A double-dosed Trudeau says Canada set to fully vaccinate all eligible by the end of summer

Prime Minister Justin Trudeau says that Canada is on track to have everyone who is eligible fully vaccinated against COVID-19 by the end of the summer, noting that until around 80 per cent of people are completely immunized, the country will still be at risk for new surges.

While the federal government’s target throughout the vaccine rollout campaign was to fully vaccinate all eligible Canadians by the end of September, following a tour of an Ottawa mass vaccination clinic and his second dose appointment, Trudeau said the country is “on track” to exceed that timeline.

The federal government is expecting to have a cumulative total of 68 million vaccine doses delivered by the end of July.

“That’s mathematically enough for everyone in Canada to get two doses, but we know for example that the spacing between the doses means that people who get their first dose now or a few days ago, won't be eligible until later in the summer for their second dose and we need to continue to follow the science,” Trudeau said. 

So far, more than 77 per cent of eligible Canadians have received their first dose, and more than 36 per cent of the eligible population has been fully vaccinated, according to the latest data in CTV News’ vaccine tracker. 

“The way people are stepping up on getting vaccinated has been extraordinary, and inspiring. I look forward to seeing all Canadians vaccinated as quickly as possible, so we can get back to living as normal as possible in a global pandemic,” he said.

On Friday, the prime minister said that while Canada is “on the right track to end this pandemic,” he cited the Yukon’s current spike in new infections as a cautionary tale.

“The Yukon is up in the mid-70s in terms of full vaccination, and they are right now facing the largest spike in new cases that they've had since the beginning of the pandemic. Certainly mostly amongst unvaccinated or partially-vaccinated people, and that's a reminder that even as those numbers come up, as so many people are vaccinated, there is still work to be done, and we still have to be careful,” he said.

Citing Chief Public Health Officer Dr. Theresa Tam’s advice, Trudeau said the country should be aiming to get more than 80 per cent of the eligible population vaccinated “if we’re going to be safe.”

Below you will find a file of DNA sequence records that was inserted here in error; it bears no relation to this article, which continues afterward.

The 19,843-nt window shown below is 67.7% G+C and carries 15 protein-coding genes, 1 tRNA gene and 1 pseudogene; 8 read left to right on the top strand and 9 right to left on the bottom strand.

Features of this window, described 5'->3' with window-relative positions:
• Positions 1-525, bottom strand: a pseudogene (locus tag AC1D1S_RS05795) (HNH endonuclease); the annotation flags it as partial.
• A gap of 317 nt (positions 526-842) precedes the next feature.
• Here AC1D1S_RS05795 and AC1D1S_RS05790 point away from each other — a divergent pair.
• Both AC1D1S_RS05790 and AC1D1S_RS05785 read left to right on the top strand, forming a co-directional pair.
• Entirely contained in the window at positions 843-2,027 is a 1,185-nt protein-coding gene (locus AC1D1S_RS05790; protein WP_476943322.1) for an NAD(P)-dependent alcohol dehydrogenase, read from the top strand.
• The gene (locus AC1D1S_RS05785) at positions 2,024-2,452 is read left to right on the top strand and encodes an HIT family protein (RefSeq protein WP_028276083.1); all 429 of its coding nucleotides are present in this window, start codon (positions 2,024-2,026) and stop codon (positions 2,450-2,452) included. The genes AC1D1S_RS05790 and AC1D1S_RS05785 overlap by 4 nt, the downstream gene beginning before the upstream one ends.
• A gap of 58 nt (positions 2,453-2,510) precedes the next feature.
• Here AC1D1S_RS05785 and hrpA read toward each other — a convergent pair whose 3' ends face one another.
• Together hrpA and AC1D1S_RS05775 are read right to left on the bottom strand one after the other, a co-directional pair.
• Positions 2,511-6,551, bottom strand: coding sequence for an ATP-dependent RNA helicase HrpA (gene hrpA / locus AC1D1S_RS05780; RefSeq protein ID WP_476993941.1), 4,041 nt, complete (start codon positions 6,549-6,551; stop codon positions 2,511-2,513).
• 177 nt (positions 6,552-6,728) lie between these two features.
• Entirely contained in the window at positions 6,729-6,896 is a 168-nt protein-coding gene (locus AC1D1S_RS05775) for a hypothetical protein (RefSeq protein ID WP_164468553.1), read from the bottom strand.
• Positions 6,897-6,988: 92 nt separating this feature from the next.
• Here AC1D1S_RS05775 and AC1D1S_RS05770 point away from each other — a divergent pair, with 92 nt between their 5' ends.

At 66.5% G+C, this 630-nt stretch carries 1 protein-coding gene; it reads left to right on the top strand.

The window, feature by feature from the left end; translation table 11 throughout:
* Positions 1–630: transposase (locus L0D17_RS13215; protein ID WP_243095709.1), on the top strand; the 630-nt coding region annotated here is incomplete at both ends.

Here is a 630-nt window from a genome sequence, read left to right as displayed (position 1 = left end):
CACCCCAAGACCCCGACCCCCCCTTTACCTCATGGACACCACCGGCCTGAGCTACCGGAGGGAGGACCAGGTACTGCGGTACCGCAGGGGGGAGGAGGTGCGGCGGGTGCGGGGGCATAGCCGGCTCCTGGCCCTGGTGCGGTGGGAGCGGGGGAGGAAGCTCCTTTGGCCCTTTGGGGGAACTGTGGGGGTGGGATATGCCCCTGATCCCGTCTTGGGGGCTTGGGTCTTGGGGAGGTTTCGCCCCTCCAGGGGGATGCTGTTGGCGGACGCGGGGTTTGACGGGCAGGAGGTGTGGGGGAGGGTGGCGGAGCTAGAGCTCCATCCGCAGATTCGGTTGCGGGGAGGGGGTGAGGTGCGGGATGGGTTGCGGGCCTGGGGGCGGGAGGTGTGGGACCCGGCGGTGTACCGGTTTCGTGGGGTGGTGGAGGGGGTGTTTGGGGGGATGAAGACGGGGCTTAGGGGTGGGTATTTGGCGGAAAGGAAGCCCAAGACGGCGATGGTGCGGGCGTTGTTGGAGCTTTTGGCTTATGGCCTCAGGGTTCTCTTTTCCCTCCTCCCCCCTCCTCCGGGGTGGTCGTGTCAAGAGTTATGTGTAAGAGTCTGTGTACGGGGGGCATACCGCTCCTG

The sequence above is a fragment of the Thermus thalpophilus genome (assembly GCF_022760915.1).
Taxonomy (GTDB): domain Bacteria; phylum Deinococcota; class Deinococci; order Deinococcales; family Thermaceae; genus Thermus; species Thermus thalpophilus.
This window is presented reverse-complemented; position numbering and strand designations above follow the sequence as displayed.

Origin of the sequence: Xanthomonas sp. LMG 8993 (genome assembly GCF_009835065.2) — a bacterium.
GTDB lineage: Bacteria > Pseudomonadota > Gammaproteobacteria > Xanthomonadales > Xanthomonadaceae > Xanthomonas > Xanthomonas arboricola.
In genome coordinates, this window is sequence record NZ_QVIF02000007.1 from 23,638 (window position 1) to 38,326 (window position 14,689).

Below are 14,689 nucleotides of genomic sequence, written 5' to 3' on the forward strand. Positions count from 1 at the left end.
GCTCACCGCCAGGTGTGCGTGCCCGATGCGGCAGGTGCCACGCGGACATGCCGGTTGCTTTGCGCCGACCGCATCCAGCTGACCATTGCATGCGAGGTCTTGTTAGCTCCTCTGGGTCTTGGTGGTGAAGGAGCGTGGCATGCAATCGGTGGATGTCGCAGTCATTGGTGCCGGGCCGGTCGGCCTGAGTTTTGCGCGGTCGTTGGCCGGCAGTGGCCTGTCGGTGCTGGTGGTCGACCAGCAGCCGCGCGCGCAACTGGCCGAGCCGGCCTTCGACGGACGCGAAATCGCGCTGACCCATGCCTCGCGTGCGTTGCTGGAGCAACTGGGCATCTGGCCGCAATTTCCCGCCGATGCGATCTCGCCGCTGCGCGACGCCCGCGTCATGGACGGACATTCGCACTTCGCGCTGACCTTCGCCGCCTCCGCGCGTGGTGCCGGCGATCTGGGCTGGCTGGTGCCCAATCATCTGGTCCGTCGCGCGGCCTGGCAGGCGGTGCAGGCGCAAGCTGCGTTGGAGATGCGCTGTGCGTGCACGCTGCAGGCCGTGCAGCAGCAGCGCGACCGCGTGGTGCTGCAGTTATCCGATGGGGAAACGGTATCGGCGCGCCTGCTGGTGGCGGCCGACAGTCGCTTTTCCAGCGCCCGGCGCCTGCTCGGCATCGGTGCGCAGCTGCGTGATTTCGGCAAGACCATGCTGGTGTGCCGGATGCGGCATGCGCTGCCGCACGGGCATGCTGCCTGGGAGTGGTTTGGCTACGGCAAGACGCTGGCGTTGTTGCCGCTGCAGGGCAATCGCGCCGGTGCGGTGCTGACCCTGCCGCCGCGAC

National modelling released a week ago indicated that while there has been a “sustained national decline” in COVID-19 spread across the country, the threat of the Delta variant continues to pose a real risk, and so “sustained control efforts” will be needed in order to avoid a resurgence, until vaccination coverage is high across the population.


In 14 days, Trudeau will join the millions of Canadians who already have the protection that comes with being fully vaccinated against COVID-19, after receiving his second shot.

After rolling up his sleeve for a first dose of the Oxford-AstraZeneca vaccine on April 23, Trudeau returned to the same Rexall pharmacy and received a Moderna shot for his second dose on Friday morning.

Speaking with the pharmacist who administered the vaccine, the prime minister said he was once again “very excited” to be there, noting that his wife Sophie Gregoire Trudeau received her second dose on Thursday.

Trudeau said he experienced a “tough night of slight chills and fevers” after his first dose of the viral vector AstraZeneca vaccine, adding jokingly that it was “how I knew it worked.”

The pharmacist then seemed to caution he may be in for a similar experience Friday evening, to which Trudeau responded that his wife did have a “bit of a tough night’s sleep,” after her second shot.

In June, the National Advisory Committee on Immunization recommended that people who received a first dose of the Oxford-AstraZeneca vaccine receive a second dose of an mRNA vaccine, either Pfizer-BioNTech or Moderna.

Last week, NDP leader Jagmeet Singh and his wife received their second COVID-19 doses in Ottawa. Like the prime minister, Singh received the AstraZeneca vaccine for his first dose and Moderna for his second dose. Singh’s wife also received Moderna for her second shot, after a first dose of Pfizer.

Conservative Leader Erin O’Toole also received a first shot of AstraZeneca. He has received a second dose, and it was Pfizer, according to his office. 

The Public Health Agency of Canada has said that it considers people to be fully vaccinated 14 days after their second dose, and has recently issued guidance around what those who are fully vaccinated can do safely.